Command Injection in Rails

Command Injection is a type of injection where attackers gains access to your system through your application. It occurs when a system command includes user manipulatable values.

Here are the common command lines which we generally use in rails application:

  • `….`
  • system()
  • %x[….]
  • exec()

Now, this is what command injection looks like:


path = "#{Rails.root}/public/#{params[:name]}"

`mkdir -p #{path}`

`ls #{params[:file]}`

Here, as the params data is provided by user, so it can be used by attacker to manipulate our system command and execute it.

In the above case, the attacker can just pass params[:file] value as  ; cat ./config/database.yml  and thats it. Just by doing this they have gained access to view your database credentials which is obviously sensitive.

So, how to prevent this from happening?

In order to prevent it from attack like command injection, we need to break our command into separate strings like this:

 

path = "#{Rails.root}/public/#{params[:name]}"

system("mkdir", "-p", path)

system("ls", "params[:file]")

Hope you liked it, for more such information stay tuned 🙂

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Expression Indexes and Operator Classes in PostgreSQL

In this blog we are going to explore expression indexes and Operator Classes in PostgreSQL and its support in Rails. But before diving deep into it, we should be aware about terminology like Indexes.

So, moving on what is Expression Indexes ??

In order to understand that, let’s take a scenario, suppose there is a movies booking application and on one page we want to filter movies on the basis of movie name. So, what would be the query for the same ??

It will be following in:

PostgreSQL:

  SELECT * FROM movies WHERE lower(name) = 'name';

 

Rails:

  Movie.where("lower(name) = ?", name.downcase)

 

Okay, so everything looks perfect, but what if the number of movies increases?

In that case this query will take time. So, in order to optimise it we need to do indexing for this column name.  But in this case normal indexing will not work because here we are using expression lower(name) in the where clause. 

For such cases, PostgreSQL helps us by perform Indexing On Expressions

PostgreSQL(supported above  or equal to 9.4 versions) :

  CREATE UNIQUE INDEX index_movies_on_name_unique ON movies (lower(name));

 

Rails(supported Rails 5) :

  add_index :movies, "lower(name)",
            name: "index_movies_on_name_unique",
            unique: true

So, our problem is solved now right ?

Yes, regarding the above scenario, expression indexing solves our issue.

But what if on that page, we need to perform partial search on the basis of movie’s name ?

In this case, our query will look like this:

Rails:

  Movie.where("lower(name) like ?", "%#{name.downcase}%")

Here, in PostgreSQL, the indexing which we did earlier using expression indexing will not be used, instead it will go for sequential searching.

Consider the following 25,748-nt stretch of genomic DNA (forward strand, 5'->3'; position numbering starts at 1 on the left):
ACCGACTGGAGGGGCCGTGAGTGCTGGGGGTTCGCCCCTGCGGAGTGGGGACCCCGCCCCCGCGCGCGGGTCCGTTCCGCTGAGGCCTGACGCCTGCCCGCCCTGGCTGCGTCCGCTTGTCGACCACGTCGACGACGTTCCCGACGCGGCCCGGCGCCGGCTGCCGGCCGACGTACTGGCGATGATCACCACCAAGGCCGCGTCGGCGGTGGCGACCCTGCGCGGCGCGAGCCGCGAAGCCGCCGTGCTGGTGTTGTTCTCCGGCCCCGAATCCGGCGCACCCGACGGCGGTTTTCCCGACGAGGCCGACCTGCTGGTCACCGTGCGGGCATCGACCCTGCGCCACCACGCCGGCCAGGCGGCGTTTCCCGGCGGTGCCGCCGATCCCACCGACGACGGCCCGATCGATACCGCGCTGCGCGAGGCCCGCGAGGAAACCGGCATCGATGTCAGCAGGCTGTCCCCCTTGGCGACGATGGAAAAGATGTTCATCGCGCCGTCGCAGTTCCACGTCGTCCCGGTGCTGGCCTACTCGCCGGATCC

Therefore, for this we need to remove expression indexing and add operator class to the previous index, so that during searching it will use this one instead of doing sequential search

PostgreSQL(supported above  or equal to 9.4 versions) :

 CREATE UNIQUE INDEX index_movies_on_name_unique ON movies (lower(name) varchar_pattern_ops);
Rails(supported Rails 5) :
 
 def change
  remove_index :movies, name: :index_movies_on_name_unique
  add_index :movies,  'lower(name) varchar_pattern_ops',
                        name: "index_movies_on_name_unique",
                        unique: true
 end 

Hope you liked it, for more such information stay tuned …. 🙂

What is this Rack?

We as developers use frameworks like Rails, and while using it everything seems like magic to us because of abstraction. But have you ever thought of how the internal Request/Response cycle works in these frameworks Or who is the one driving it internally ?

 

HOW?

 

So, to solve everyone curiosity, RACK is the one which is responsible for handling all these things.

But what is this RACK??

What is that?

 

Rack is the middleware which helps application server to run your rails app. You can think of it as a common language that both your app server and rails application understands. So, our app server interacts to our rails application using rack(translator).

 

RACK INTERFACE

Rack defines a simple interface and it must have these three properties:

  1. It must respond to Call method
  2. Call method takes a single argument, termed as env/environment. This env contains all the data about the request
  3. Call method returns an array of three elements which is [status, headers, body] of the response

 

Lets understand this by writing a simple rack complaint application, which returns the text “Hi, I am RACK” 🙂

 
require 'rack' 
require 'thin' 

class RackApp 
 def call(env) 
  [ 200, { "Content-Type" => "text/plain" }, ["Hi, I am Rack"] ] 
 end 
end 

Rack::Handler::Thin.run RackApp.new 

In the above example we can see that RackApp is a class which has one instance method termed as
call which takes env as a argument and returns an array containing three elements:

  • Status Code: 200(HTTP “OK” status)
  • Header: Content-Type(text/plain)
  • Body: [“Hi, I am Rack”]

Here one thing to note down is that Body of the response must respond to each, thats why normal string is enclosed in an array and then returned. But in case of some type of IO object this enclosing inside array is not required.